Alaska had sought to exempt the 17-million-acre Tongass National Forest, America’s largest, from the Roadless Rule. The U.S. Supreme Court rejected that effort in March 2016. The court's recent decision in favor of groups represented by NRDC and Earthjustice applied to the nationwide rule — a huge victory for our pristine public lands, for the wildlife that inhabit them, and for future generations who will also be able to cherish them.
“This rule has weathered endless attacks by corporate interests and their allies,” says Niel Lawrence, NRDC’s Alaska director. “But it’s as enduring as the old-growth forest it protects. No rule has saved as much federal forestland from destruction. Now it has itself been saved, once again.”
The U.S. District Court for the District of Columbia had previously dismissed the case for exceeding the six-year statute of limitations. An appeals court overturned that ruling, saying the clock started ticking when a federal court reinstated the rule in 2006, not when the rule was first issued in 2001. Alaska filed its challenge in 2011, seeking to overturn the rule on multiple grounds. Today’s lengthy and careful ruling finds that each of those claims lack merit.
Alaska has been fighting the roadless rule — and defending a 2003 exemption to that rule for the Tongass National Forest, the nation’s largest — for years. In March, 2016, the U.S. Supreme Court refused to hear the state’s appeal of a ruling striking down the Tongass exemption, ending that case.
“The Roadless Rule was adopted with overwhelming public support nationwide,” said Earthjustice attorney Tom Waldo. “It protects 50 million acres of public lands that provide clean water for communities, habitat for imperiled fish and wildlife, and some of the best opportunities Americans have for fishing, hunting, camping, and other recreation. Today’s decision should put to rest the long legal battle over this commonsense rule.”
"Today's [Sept. 20. 2017] decision provides a critical affirmation of the importance of the Roadless Rule in protecting our nation's and the state of Alaska's most essential intact habitat and forested lands,” said Meredith Trainor, Executive Director of the Southeast Alaska Conservation Council.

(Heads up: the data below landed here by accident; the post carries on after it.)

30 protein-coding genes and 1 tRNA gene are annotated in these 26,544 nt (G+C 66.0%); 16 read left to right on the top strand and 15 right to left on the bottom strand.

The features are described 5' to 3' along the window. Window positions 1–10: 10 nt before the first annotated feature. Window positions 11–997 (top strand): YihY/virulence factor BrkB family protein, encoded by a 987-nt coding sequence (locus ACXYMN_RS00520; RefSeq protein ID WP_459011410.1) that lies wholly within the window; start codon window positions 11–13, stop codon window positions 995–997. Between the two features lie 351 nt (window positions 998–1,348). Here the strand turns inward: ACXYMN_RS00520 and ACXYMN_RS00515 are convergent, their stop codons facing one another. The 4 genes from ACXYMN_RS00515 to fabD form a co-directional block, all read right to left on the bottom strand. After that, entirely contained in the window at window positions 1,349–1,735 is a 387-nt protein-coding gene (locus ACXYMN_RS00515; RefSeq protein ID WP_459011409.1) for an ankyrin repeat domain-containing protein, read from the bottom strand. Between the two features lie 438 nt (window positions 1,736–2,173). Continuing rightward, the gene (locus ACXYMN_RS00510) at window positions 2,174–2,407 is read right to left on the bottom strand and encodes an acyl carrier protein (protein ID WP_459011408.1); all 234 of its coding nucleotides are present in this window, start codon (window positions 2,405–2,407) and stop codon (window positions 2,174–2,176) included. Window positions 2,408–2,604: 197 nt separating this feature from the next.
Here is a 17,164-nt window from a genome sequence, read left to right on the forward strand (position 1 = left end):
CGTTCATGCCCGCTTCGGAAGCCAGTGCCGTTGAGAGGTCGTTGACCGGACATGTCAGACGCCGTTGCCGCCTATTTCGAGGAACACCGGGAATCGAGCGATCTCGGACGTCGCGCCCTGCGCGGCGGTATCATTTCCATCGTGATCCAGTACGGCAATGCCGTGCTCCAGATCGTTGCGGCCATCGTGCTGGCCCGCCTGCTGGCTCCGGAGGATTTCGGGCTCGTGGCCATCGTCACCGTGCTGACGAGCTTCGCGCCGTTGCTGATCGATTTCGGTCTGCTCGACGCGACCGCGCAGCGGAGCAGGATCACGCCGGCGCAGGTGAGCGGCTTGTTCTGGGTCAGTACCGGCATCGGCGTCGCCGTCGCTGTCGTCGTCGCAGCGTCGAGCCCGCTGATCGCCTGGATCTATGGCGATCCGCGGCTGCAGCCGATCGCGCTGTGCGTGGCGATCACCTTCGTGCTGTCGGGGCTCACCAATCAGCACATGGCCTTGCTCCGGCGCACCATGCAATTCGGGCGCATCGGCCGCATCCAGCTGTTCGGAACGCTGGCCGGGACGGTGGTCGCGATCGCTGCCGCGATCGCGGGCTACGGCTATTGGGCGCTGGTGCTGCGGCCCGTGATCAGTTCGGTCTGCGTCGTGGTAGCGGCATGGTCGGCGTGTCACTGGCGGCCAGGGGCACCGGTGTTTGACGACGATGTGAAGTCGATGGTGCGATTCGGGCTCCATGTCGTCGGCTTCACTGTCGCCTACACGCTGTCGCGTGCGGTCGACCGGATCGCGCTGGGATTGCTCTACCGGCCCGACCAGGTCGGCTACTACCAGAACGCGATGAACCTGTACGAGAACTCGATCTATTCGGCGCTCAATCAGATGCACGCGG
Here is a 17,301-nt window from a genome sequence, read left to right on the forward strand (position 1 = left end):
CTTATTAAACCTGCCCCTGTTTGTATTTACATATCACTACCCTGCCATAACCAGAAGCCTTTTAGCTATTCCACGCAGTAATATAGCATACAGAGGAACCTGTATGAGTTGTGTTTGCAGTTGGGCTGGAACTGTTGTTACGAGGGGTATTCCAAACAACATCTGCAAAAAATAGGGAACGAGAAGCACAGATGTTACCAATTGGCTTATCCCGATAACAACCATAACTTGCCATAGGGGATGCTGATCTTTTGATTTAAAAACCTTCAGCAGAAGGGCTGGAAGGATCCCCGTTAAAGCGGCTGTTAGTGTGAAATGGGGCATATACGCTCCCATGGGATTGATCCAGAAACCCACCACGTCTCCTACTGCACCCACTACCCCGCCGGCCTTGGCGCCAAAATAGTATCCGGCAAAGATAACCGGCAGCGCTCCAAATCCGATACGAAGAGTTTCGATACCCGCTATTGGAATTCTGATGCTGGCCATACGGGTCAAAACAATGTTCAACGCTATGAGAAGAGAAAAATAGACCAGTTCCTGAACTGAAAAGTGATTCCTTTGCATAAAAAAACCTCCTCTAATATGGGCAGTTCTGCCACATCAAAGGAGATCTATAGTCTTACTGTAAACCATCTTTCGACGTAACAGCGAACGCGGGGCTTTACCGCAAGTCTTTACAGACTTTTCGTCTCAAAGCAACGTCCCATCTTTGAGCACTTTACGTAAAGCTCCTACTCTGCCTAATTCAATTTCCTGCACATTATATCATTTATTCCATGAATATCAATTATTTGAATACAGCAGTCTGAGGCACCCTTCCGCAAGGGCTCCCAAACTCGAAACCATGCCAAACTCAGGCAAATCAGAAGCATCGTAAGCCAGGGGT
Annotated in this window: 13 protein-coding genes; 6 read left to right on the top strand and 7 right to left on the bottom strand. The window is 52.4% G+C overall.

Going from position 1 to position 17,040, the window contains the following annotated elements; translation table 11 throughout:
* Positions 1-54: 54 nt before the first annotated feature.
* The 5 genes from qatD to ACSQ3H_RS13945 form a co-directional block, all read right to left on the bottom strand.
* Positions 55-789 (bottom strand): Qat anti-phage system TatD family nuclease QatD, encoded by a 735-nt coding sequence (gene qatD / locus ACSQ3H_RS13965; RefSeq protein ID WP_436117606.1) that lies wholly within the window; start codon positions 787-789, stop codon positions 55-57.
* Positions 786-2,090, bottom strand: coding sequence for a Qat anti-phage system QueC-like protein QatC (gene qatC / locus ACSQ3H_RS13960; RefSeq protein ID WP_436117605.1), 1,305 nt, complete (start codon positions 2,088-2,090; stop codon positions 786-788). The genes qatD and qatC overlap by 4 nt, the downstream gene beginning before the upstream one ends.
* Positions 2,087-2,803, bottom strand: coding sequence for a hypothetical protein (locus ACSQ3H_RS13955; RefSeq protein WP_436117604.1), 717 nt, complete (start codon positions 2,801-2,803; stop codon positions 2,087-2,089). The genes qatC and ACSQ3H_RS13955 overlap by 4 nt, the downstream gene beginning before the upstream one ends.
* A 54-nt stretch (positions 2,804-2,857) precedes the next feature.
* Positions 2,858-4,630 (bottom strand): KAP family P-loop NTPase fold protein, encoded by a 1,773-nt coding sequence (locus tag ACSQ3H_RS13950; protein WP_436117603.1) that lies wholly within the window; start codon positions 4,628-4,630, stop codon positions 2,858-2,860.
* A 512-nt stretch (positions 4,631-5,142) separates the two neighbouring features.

Trainor said, “This precedent-setting decision should remind all Americans of the importance of protecting our public lands from attacks by industry groups seeking to undermine our most fundamental and cherished environmental protections. The Southeast Alaska Conservation Council is proud to have played a part in defending this vital rule."
“At a time when the Trump Administration is moving to drill, saw apart, and sell-out our public lands, the millions of Americans who spoke up in support of wild forests have something to celebrate” said Rolf Skar, forest campaign director for Greenpeace USA.
“We’re grateful that yet another court has upheld the roadless rule and protected our pristine public lands,” said Marc Fink, a senior attorney at the Center for Biological Diversity. “The critical importance of these large, untouched forests has only increased since the rule was adopted in 2001. We hope this decision finally puts the issue to rest so these richly biodiverse wildlands are safe from the timber and fossil fuel industries.”
"At a time when the Trump administration seems hell-bent on taking away protections from our public lands and the logging and drilling industries are eager to get their hands on every acre they can, it is heartening to see the rule of law prevail," said Dan Ritzman, Regional Campaign Director for the Our Wild America Campaign of the Sierra Club.
Ritzman said, "Our public lands are meant for this and coming generations to enjoy, and the land supports a thriving economy based on outdoor recreation that would otherwise be decimated."
“This rule has weathered endless attacks by corporate interests and their allies,” commented Niel Lawrence, NRDC’s Alaska Director. “But it’s as enduring as the old-growth forest it protects,” he added. “No measure has saved as much federal forestland from destruction. Now the rule has itself again been saved.”
Groups intervening in Alaska’s case to defend the rule included Southeast Alaska Conservation Council, Alaska Center for the Environment, The Boat Company, Natural Resources Defense Council (NRDC), Sierra Club, The Wilderness Society, Defenders of Wildlife, Tongass Conservation Society, Center for Biological Diversity, and Greenpeace. The groups are represented by attorneys from Earthjustice and NRDC.